"Why steal money from programs funded by the sick and dying?"Lawmakers, while they are finding themselves dependent on the funds in the Medical Marijuana progam, have to be wondering, "What if we could re-legalize and tax it? People are using it anyway."It can still have the same "message" for children that tobacco and alcohol have. What sort of "message" is it to say "Right now, you know we're basicly lying to you any way we can about what the real dangers of the stuff are, but if you touch it, we will do our best to disgrace you, subject you to any indignity we can think up...insults, prison, rape, confiscate everything 
from you we possilby can, humiliation of various sorts and we will do our best to destroy you and any future you might have! And that goes for your Mom and Dad and your uncle Joe, too! And oh's to protect you." 
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Comment #7 posted by mayan on May 31, 2005 at 17:38:50 PT

Out of Options
Human Services was faced with a difficult choice: cut services or tap these surplus accounts, Barry Kast, the agency's assistant director for health services, said Friday. "The department, after three years of cuts and cuts and cuts, has run out of options," he said.The re-legalization of cannabis is the only option. Why steal money from programs funded by the sick and dying?Cash-strapped states should be able to re-legalize cannabis but are instead forced to comply with insane,illegal federal laws. To hell with the federal government's bribery,intimidation and coercion. This country is facing a fiscal nightmare and regulating and taxing cannabis could get us out of this hole in a hurry. As kap'n pointed out long ago, the feds have run out of carrots to hold in front of the states and the states are getting hungry. These states will do what they must to maintain their existence.THE WAY OUT IS THE WAY IN...Halftime Report On Jimmy Walter 9/11 Eurotour: Tour: Re-Open 9/11 Investigations Campaign: CitizensWatch Joins Alliance Seeking Inquiry into Possible High Crimes: Blower Says U.S. Officials Aided WTC Hijackers To Remain In Country Illegally Prior To 9/11: free speech by the bullhorn, they face arrest: Poll:
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Comment #6 posted by runderwo on May 31, 2005 at 17:34:49 PT

I agree with posts #1 and #2, but also with #3. This gives medical users the opportunity to legitimize themselves with the public so they need not fear persecution anywhere they go, and also serves as a desensitizer towards the general goal of legalization - people will see that reefer doesn't really make you crazy, etc. But caution needs to be exercised so that we avoid useless taxes. We can't let the government charge arbitrary amounts for the "privilege" of using cannabis, because it should be a natural right of a citizen living in a free society. If we allow the government to charge us for using cannabis, it sets a precedent for all other kinds of lifestyle fines.I think an extra sales tax on commercial preparations is appropriate, akin to the alcohol tax. (In fact, they could be combined into a "recreational intoxicant" tax.) I also think commercial advertising should be banned or tightly regulated for all intoxicating substances. No payment should be required for the privilege to grow and consume your own plants, just as there is none for homebrewing alcohol. Why not mirror a successful system, instead of constructing a Rube Goldberg system from scratch as kaptinemo put it?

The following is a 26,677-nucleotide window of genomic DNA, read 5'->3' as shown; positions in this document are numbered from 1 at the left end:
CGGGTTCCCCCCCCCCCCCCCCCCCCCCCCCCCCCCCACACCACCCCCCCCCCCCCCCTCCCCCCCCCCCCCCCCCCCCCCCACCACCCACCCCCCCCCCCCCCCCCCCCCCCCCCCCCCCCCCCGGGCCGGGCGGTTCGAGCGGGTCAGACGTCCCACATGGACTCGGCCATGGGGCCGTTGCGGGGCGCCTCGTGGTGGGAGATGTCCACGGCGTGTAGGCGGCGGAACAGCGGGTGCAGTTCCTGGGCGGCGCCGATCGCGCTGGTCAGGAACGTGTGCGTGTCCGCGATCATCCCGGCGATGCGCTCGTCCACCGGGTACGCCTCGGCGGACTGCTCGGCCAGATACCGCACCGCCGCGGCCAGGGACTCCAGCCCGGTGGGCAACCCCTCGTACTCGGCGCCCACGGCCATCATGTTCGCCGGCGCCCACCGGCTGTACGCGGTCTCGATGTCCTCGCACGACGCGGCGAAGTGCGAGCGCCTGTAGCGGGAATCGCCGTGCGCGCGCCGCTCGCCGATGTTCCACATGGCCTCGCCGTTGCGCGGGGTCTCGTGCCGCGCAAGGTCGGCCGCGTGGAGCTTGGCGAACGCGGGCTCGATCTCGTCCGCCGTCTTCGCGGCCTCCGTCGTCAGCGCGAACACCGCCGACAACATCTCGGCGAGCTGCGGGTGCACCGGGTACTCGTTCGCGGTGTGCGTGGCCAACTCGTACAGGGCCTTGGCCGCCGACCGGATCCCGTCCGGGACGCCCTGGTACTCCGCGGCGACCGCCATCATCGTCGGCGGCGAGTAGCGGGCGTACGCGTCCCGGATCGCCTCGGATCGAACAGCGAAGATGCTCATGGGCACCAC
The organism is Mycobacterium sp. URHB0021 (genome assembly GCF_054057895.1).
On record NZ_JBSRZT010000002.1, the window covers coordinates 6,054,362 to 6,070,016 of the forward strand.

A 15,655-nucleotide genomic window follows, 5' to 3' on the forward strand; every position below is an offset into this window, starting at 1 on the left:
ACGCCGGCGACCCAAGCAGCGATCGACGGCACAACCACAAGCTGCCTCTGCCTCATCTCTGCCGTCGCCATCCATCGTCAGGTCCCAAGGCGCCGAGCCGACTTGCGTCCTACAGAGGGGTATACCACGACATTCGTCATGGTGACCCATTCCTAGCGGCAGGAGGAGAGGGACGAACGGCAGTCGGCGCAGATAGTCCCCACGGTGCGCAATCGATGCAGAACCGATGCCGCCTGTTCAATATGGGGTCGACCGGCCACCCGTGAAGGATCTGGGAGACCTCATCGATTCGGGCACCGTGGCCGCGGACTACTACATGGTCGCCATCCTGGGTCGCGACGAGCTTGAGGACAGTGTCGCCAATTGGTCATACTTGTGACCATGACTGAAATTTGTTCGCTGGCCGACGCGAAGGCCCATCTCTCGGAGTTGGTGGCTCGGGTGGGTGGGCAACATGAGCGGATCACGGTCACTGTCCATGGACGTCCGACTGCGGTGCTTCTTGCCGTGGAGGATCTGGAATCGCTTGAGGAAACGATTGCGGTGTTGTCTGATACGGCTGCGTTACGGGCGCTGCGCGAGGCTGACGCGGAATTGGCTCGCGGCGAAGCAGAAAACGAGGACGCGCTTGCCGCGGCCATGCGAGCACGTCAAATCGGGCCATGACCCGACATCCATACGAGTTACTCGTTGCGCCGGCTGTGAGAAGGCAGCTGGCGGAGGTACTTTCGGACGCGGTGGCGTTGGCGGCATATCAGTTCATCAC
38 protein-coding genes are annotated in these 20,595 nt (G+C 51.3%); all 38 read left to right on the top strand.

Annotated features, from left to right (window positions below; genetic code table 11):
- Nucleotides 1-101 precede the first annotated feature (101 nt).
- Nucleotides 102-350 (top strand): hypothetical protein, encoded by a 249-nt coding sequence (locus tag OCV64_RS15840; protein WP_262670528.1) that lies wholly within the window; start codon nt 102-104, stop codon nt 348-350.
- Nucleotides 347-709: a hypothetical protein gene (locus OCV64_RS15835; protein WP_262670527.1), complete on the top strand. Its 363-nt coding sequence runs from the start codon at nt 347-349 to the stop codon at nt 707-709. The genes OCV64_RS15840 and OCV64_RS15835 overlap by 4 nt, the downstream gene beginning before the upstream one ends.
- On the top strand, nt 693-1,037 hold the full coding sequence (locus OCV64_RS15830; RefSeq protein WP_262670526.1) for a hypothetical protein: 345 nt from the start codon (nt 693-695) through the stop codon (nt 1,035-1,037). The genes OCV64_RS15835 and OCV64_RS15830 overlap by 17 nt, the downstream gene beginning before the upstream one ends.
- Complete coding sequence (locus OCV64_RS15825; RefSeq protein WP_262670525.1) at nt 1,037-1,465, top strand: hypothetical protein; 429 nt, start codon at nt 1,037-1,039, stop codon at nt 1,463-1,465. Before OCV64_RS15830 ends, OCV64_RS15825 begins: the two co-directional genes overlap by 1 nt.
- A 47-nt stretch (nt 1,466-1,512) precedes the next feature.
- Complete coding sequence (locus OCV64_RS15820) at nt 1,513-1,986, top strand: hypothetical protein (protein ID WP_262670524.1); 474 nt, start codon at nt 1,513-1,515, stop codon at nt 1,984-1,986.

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Comment #5 posted by Toker00 on May 31, 2005 at 16:01:49 PT

uh huh
This is a prime example of what we have said all along about taxing and regulating the sale of Re-Legalized Cannabis. Forty-nine other states should take heed of this example, legalize Cannabis, and balance your budget WITHOUT Federal dollars for the drug war. Refuse the Federal dollar and make more than you ever would fighting a Drug (Cannabis) War.Peace. Legalize, then Revolutionize!(medicine)(energy)(nutrition) 
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Comment #4 posted by Hope on May 31, 2005 at 15:52:35 PT

Stop The Foolishness!
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Comment #3 posted by charmed quark on May 31, 2005 at 15:20:28 PT

Shame on them
Balancing their budget on the backs of sick people. So the regestration fees are about 90% too high. They should reduce the fee.If they want to make money on cannabis, they should legalize recreational use and tax that. I bet they could make a pretty penny. Not only would they get tax money, they would save a ton of money on policing and jail.-CQ
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Comment #2 posted by Sam Adams on May 31, 2005 at 14:34:40 PT

Yes, the government bureaucrats are robbers.  Fire them all! This is why I advocate voting Libertarian. However, in this country, in this time, this is major progress for us. Why? Because now, we're vested. We're on the right side of the status quo. We've got friends in high places! Because these parasitic bureaucrats will now fight to preserve the medical marijuana program - and I think they'll fight pretty hard for $900K in free money.Remember, the government is no different from La Cosa Nostra. Once you pay your tribute money, you're protected. If you think this sounds crazy, wake up. The mafia handles illegal drugs, gambling, and prostitution, and the government handles the other rackets. They're both like little chiggers, dug into the skin of the smart, working, productive people, sucking blood as hard as they can.Just look at how most of the porkers bloat up, with big, rolling double chins - just like a tick that's been on your dog for a few days.
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Comment #1 posted by kaptinemo on May 31, 2005 at 13:16:25 PT:

Rube Goldberg would be proud
As is every State that is trying to control MMJ is finding out, there are costs to adhering to a TOTALLY UNNECESSARY AND UNWORKABLE REGIMEN. The only thing that these efforts seem to illustrate is exactly how silly it is to treat cannabis as it it were some radioactive substance that has to be shielded by layer upon layer of pointless bureaucracy.Those patients were doing just fine on their own, as far as usage went. (Acquisition, of course, is another matter). Loading layer upon layer and restriction upon restriction onto the simple act of medicating is like trying to bolt Sidewinder missiles onto a paper airplane. Totally ridiculous. Sooner or later the public will tire of this and just say "T'Hell with it! Let 'em have their meds!"